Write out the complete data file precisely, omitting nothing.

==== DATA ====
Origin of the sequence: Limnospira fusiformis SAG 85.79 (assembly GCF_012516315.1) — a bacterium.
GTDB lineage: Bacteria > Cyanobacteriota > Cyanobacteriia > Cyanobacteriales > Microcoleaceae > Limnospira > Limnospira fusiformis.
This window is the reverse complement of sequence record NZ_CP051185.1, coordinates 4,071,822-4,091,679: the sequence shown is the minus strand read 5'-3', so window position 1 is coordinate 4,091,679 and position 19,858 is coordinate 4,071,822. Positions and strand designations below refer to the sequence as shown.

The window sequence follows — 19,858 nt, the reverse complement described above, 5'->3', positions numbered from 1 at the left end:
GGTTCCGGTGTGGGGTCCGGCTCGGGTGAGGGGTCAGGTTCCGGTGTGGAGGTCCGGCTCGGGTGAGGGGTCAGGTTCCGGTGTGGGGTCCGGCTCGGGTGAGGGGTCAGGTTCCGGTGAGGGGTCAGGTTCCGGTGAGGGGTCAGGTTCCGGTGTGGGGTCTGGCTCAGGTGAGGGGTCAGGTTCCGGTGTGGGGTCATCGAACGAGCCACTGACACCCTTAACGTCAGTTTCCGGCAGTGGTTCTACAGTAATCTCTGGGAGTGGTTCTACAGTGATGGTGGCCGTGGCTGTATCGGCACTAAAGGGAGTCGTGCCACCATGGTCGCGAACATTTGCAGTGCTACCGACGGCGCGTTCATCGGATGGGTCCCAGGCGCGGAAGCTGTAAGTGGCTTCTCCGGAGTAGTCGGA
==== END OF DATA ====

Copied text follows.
Origin of the sequence: Limnospira fusiformis SAG 85.79 (assembly GCF_012516315.1) — a bacterium.
GTDB lineage: Bacteria > Cyanobacteriota > Cyanobacteriia > Cyanobacteriales > Microcoleaceae > Limnospira > Limnospira fusiformis.
This window is the reverse complement of sequence record NZ_CP051185.1, coordinates 4,071,822-4,091,679: the sequence shown is the minus strand read 5'-3', so window position 1 is coordinate 4,091,679 and position 19,858 is coordinate 4,071,822. Positions and strand designations below refer to the sequence as shown.

The window sequence follows — 19,858 nt, the reverse complement described above, 5'->3', positions numbered from 1 at the left end:
GGTTCCGGTGTGGGGTCCGGCTCGGGTGAGGGGTCAGGTTCCGGTGTGGAGGTCCGGCTCGGGTGAGGGGTCAGGTTCCGGTGTGGGGTCCGGCTCGGGTGAGGGGTCAGGTTCCGGTGAGGGGTCAGGTTCCGGTGAGGGGTCAGGTTCCGGTGTGGGGTCTGGCTCAGGTGAGGGGTCAGGTTCCGGTGTGGGGTCATCGAACGAGCCACTGACACCCTTAACGTCAGTTTCCGGCAGTGGTTCTACAGTAATCTCTGGGAGTGGTTCTACAGTGATGGTGGCCGTGGCTGTATCGGCACTAAAGGGAGTCGTGCCACCATGGTCGCGAACATTTGCAGTGCTACCGACGGCGCGTTCATCGGATGGGTCCCAGGCGCGGAAGCTGTAAGTGGCTTCTCCGGAGTAGTCGGA